Phishing Test Results Reveal IT and Online Services Emails Drive Dangerous Attack Trend

Results of KnowBe4’s Phishing Tests Show That Emails from IT and Digital Services Drive a Dangerous Attack Trend

When KnowBe4 released its Q1 2023 global phishing report, it discovered that more email subjects related to IT and online services were being used as phishing tactics.

When KnowBe4 released its Q1 2023 global phishing report, it discovered that more email subjects related to IT and online services were being used as phishing tactics.

The findings of its Q1 2023 top-clicked phishing report were released by KnowBe4, the maker of the largest security awareness training and simulated phishing platform in the world. The findings include the most popular email topics clicked in phishing tests and show a shift to IT and online service notifications, such as laptop refresh or account suspension notifications, which can have an impact on end users’ daily tasks.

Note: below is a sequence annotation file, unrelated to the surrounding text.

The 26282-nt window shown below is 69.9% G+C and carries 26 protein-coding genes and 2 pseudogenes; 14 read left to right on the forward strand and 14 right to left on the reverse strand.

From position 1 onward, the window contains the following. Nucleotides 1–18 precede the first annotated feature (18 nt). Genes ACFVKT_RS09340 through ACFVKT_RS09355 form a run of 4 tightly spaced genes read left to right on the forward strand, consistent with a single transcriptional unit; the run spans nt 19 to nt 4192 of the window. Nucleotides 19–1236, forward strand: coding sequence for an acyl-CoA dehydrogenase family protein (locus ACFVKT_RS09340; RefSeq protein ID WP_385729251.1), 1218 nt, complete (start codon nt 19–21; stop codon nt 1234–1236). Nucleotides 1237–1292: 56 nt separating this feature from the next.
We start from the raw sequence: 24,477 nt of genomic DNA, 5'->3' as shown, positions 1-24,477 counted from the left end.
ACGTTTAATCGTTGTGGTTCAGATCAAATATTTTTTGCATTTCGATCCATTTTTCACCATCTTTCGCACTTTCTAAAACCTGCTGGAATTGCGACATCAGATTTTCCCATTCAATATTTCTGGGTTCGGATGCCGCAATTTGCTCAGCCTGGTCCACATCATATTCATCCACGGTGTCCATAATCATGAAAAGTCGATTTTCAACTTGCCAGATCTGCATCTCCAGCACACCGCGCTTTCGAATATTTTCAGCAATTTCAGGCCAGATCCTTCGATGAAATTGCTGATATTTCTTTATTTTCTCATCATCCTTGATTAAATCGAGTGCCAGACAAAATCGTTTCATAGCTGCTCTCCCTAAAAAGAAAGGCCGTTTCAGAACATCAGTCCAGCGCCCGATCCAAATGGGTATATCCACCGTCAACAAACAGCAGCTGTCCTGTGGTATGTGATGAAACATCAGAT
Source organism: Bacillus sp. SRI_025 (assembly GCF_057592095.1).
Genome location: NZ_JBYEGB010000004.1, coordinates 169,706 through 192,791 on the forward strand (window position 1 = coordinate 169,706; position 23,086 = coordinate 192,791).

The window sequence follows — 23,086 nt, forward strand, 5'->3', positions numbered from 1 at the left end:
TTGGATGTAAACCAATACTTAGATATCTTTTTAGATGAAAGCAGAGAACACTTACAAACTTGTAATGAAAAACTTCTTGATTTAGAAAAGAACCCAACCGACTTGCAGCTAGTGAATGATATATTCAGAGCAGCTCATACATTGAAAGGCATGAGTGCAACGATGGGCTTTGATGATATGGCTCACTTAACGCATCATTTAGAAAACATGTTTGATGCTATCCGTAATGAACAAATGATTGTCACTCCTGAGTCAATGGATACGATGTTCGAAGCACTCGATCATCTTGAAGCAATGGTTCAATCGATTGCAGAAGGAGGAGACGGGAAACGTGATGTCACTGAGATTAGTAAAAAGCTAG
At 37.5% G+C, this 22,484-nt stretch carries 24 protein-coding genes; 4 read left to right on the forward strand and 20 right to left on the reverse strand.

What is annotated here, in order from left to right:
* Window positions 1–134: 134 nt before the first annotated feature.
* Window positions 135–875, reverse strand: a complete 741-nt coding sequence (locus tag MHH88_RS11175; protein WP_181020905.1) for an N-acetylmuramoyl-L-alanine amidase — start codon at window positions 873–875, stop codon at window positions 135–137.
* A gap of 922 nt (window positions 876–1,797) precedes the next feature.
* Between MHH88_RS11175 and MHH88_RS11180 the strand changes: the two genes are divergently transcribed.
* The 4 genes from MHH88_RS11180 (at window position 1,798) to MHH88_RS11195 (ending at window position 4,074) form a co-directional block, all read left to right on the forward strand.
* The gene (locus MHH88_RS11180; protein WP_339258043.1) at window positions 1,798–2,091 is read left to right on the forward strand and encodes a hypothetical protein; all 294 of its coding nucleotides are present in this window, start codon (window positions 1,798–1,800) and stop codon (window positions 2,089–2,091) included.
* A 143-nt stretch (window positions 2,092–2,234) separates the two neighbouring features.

Phishing emails are still one of the most popular ways to sustain malicious attacks on businesses all over the world. By altering the subject lines of phishing emails to make them seem more legitimate, cybercriminals are constantly improving their techniques to stay one step ahead of end users and organisations. In order to get someone to click, they prey on emotions and try to upset or confuse them. Phishing techniques are evolving as online criminals increasingly send emails with subjects related to IT and online services, such as requests for password changes, invitations to Zoom meetings, security alerts, and more. These are efficient because they would affect an end user’s regular workday and ensuing tasks.

This quarter, holiday-themed phishing email subjects were also used, luring unsuspecting end users with promises of schedule changes, gift cards, and spa packages. As the United States prepared for tax season in Q1, email subjects pertaining to taxes increased in popularity.

“Cybercriminals are continuously escalating the harm they do to organisations by tricking unwary workers into clicking on harmful links or downloading phoney attachments that seem realistic,” said Stu Sjouwerman, CEO of KnowBe4. “Emails that appear to come from an internal source, such as the IT department, are particularly risky because they give the impression of coming from a more reliable, well-known source, making it less likely that a worker will question or be suspicious of them. To defeat malicious actors, an organization’s human firewall must be strengthened by fostering a strong security culture.